There's strong upside potential for China's mega lenders, says May Yan, Director and Head of China Banks Research at Barclays Capital, citing their strong fundamentals. She expects shares Industrial and Commercial Bank of China (ICBC), the country’s biggest bank, to gain 15 percent in the next 12 months, with a price target of HK$7.40.
According to her, banks such as ICBC have high capital adequacy ratios and strong deposit franchises, rendering them less susceptible to potential regulatory overhang. In recent months, the Chinese banking authorities have imposed measures such as high loan loss reserve and high capital adequacy requirements to clamp down on excessive lending.
Yan isn't the only one bullish on ICBC. Among analysts polled by Thomson Reuters, 16 of them have a "buy" on the stock, while 12 gave it an "outperform" rating.
Besides ICBC, she also likes China Construction Bank (CCB) and Bank of China (BOC), for the same reasons. Yan has a 12-month price target of HK$8.70 on CCB, and a HK$5.20 target on BOC, both suggesting a 20 percent upside from current levels.
On Wednesday, ICBC posted a better-than-expected 28 percent rise in 2010 net profit. The earnings were boosted by growth in lending and expanding margins, which Yan expects will continue for the lender.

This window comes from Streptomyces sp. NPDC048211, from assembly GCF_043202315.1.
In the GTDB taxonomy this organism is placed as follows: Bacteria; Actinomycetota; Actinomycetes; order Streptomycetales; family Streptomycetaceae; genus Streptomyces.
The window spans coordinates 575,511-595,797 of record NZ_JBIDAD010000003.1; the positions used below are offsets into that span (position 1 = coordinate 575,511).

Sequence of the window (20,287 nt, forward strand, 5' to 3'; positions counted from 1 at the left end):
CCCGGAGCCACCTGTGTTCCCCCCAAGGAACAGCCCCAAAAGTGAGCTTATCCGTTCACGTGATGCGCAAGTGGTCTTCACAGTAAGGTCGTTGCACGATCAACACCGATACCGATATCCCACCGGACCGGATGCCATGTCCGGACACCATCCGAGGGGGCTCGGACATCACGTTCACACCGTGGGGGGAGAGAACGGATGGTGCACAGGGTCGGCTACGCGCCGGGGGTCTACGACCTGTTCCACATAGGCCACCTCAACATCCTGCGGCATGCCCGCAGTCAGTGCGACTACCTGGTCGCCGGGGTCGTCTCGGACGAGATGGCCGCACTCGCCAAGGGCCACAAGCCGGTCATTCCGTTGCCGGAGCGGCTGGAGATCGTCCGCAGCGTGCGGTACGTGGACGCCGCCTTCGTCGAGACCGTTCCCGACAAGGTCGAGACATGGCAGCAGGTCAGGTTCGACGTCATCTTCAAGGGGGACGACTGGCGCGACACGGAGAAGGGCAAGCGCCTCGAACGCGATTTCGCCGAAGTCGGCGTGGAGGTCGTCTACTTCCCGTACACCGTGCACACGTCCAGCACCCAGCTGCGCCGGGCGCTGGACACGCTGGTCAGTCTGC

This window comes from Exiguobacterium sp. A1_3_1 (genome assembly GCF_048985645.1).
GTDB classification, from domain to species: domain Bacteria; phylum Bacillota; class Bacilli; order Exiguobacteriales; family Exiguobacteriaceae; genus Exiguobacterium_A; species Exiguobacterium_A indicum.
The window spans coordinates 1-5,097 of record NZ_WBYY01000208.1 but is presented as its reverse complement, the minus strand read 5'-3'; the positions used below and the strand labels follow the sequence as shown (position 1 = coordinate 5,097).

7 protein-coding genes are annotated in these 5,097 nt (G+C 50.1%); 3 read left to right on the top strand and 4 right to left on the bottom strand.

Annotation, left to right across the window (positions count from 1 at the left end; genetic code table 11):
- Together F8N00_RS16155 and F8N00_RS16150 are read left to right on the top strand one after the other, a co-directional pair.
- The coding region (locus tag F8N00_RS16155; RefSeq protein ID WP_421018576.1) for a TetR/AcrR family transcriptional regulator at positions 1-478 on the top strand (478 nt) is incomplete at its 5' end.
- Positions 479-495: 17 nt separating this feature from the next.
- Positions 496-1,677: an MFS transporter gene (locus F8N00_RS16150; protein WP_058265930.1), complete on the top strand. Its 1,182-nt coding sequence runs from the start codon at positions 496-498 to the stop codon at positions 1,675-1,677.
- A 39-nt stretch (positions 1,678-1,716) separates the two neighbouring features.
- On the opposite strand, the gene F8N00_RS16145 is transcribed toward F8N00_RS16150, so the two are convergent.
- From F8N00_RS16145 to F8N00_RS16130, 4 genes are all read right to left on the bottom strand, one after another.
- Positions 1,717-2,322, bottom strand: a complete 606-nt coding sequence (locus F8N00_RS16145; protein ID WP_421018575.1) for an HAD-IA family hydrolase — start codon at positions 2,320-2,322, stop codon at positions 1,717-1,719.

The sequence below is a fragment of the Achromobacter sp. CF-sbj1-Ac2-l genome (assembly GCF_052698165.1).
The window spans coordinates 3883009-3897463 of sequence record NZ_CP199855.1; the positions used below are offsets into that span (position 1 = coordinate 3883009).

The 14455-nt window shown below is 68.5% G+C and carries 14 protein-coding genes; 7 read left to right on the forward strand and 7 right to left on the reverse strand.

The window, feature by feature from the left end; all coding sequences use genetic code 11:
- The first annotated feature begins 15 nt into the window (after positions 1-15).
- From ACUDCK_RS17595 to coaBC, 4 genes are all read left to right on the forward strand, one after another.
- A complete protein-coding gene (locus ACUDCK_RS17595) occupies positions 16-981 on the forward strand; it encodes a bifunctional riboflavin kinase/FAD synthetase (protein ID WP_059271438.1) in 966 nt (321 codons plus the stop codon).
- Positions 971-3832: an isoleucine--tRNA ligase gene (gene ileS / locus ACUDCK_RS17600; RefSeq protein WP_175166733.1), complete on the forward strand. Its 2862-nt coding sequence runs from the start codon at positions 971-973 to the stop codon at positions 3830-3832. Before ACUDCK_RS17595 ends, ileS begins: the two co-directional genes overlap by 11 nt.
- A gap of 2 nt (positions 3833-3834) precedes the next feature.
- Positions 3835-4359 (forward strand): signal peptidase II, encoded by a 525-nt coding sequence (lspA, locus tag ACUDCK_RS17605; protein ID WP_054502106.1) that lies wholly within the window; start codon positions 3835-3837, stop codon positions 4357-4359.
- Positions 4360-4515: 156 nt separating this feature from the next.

Yan also highlighted rising interest rates were a "positive for most, or all of the Chinese banks" as these banks have "extra excess liquidity because of the low loan-to-deposit ratio".
ICBC's loan-to-deposit ratio stood at 62 percent in 2010. A low ratio means banks have higher deposits, and theoretically this would allow them to extend more loans.
While there have been concerns that China's moves to battle asset inflation could be negative for the banks, Yan says it is a positive in the long term.
"With all these control measures in place, it's going to be preventing a bad asset bubble, and it's going to be good for asset quality for banks."
Disclosure: May Yan and Barclays Capital do not have holdings in ICBC, CCB and BOC.